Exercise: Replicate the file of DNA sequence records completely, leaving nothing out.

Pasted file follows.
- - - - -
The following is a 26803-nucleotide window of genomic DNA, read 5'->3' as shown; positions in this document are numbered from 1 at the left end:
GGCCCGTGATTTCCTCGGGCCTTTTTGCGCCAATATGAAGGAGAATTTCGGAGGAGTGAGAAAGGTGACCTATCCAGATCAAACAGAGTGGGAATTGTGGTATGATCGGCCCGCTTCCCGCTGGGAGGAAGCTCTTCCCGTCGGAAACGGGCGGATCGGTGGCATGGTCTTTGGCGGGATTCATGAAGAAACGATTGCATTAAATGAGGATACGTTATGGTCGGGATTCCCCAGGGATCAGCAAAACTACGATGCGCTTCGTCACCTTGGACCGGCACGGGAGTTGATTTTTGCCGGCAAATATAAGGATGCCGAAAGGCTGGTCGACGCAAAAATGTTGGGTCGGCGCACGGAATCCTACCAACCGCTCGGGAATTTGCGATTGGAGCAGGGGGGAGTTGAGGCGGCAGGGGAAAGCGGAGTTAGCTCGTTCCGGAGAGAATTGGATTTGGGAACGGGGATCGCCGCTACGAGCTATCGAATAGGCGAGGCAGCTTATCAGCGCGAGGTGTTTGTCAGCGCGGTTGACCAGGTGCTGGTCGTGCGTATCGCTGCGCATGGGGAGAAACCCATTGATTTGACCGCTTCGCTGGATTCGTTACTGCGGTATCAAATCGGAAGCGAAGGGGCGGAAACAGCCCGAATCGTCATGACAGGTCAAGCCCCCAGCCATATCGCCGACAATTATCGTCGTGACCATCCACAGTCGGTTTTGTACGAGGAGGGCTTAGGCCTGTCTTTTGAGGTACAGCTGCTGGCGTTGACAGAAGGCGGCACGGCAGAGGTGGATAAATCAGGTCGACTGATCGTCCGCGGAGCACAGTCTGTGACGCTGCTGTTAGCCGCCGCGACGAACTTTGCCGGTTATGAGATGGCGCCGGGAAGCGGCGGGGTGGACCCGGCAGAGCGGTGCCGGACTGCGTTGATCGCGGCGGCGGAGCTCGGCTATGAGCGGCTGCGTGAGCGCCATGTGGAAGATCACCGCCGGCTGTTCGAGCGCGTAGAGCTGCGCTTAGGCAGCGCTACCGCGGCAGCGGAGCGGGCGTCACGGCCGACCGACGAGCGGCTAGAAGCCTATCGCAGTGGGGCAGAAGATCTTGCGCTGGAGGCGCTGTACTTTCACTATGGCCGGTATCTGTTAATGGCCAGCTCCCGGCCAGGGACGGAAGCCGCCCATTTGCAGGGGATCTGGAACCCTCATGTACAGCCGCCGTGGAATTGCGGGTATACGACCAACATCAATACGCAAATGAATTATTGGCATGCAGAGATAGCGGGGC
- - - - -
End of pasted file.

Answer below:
The following is a 26803-nucleotide window of genomic DNA, read 5'->3' as shown; positions in this document are numbered from 1 at the left end:
GGCCCGTGATTTCCTCGGGCCTTTTTGCGCCAATATGAAGGAGAATTTCGGAGGAGTGAGAAAGGTGACCTATCCAGATCAAACAGAGTGGGAATTGTGGTATGATCGGCCCGCTTCCCGCTGGGAGGAAGCTCTTCCCGTCGGAAACGGGCGGATCGGTGGCATGGTCTTTGGCGGGATTCATGAAGAAACGATTGCATTAAATGAGGATACGTTATGGTCGGGATTCCCCAGGGATCAGCAAAACTACGATGCGCTTCGTCACCTTGGACCGGCACGGGAGTTGATTTTTGCCGGCAAATATAAGGATGCCGAAAGGCTGGTCGACGCAAAAATGTTGGGTCGGCGCACGGAATCCTACCAACCGCTCGGGAATTTGCGATTGGAGCAGGGGGGAGTTGAGGCGGCAGGGGAAAGCGGAGTTAGCTCGTTCCGGAGAGAATTGGATTTGGGAACGGGGATCGCCGCTACGAGCTATCGAATAGGCGAGGCAGCTTATCAGCGCGAGGTGTTTGTCAGCGCGGTTGACCAGGTGCTGGTCGTGCGTATCGCTGCGCATGGGGAGAAACCCATTGATTTGACCGCTTCGCTGGATTCGTTACTGCGGTATCAAATCGGAAGCGAAGGGGCGGAAACAGCCCGAATCGTCATGACAGGTCAAGCCCCCAGCCATATCGCCGACAATTATCGTCGTGACCATCCACAGTCGGTTTTGTACGAGGAGGGCTTAGGCCTGTCTTTTGAGGTACAGCTGCTGGCGTTGACAGAAGGCGGCACGGCAGAGGTGGATAAATCAGGTCGACTGATCGTCCGCGGAGCACAGTCTGTGACGCTGCTGTTAGCCGCCGCGACGAACTTTGCCGGTTATGAGATGGCGCCGGGAAGCGGCGGGGTGGACCCGGCAGAGCGGTGCCGGACTGCGTTGATCGCGGCGGCGGAGCTCGGCTATGAGCGGCTGCGTGAGCGCCATGTGGAAGATCACCGCCGGCTGTTCGAGCGCGTAGAGCTGCGCTTAGGCAGCGCTACCGCGGCAGCGGAGCGGGCGTCACGGCCGACCGACGAGCGGCTAGAAGCCTATCGCAGTGGGGCAGAAGATCTTGCGCTGGAGGCGCTGTACTTTCACTATGGCCGGTATCTGTTAATGGCCAGCTCCCGGCCAGGGACGGAAGCCGCCCATTTGCAGGGGATCTGGAACCCTCATGTACAGCCGCCGTGGAATTGCGGGTATACGACCAACATCAATACGCAAATGAATTATTGGCATGCAGAGATAGCGGGGC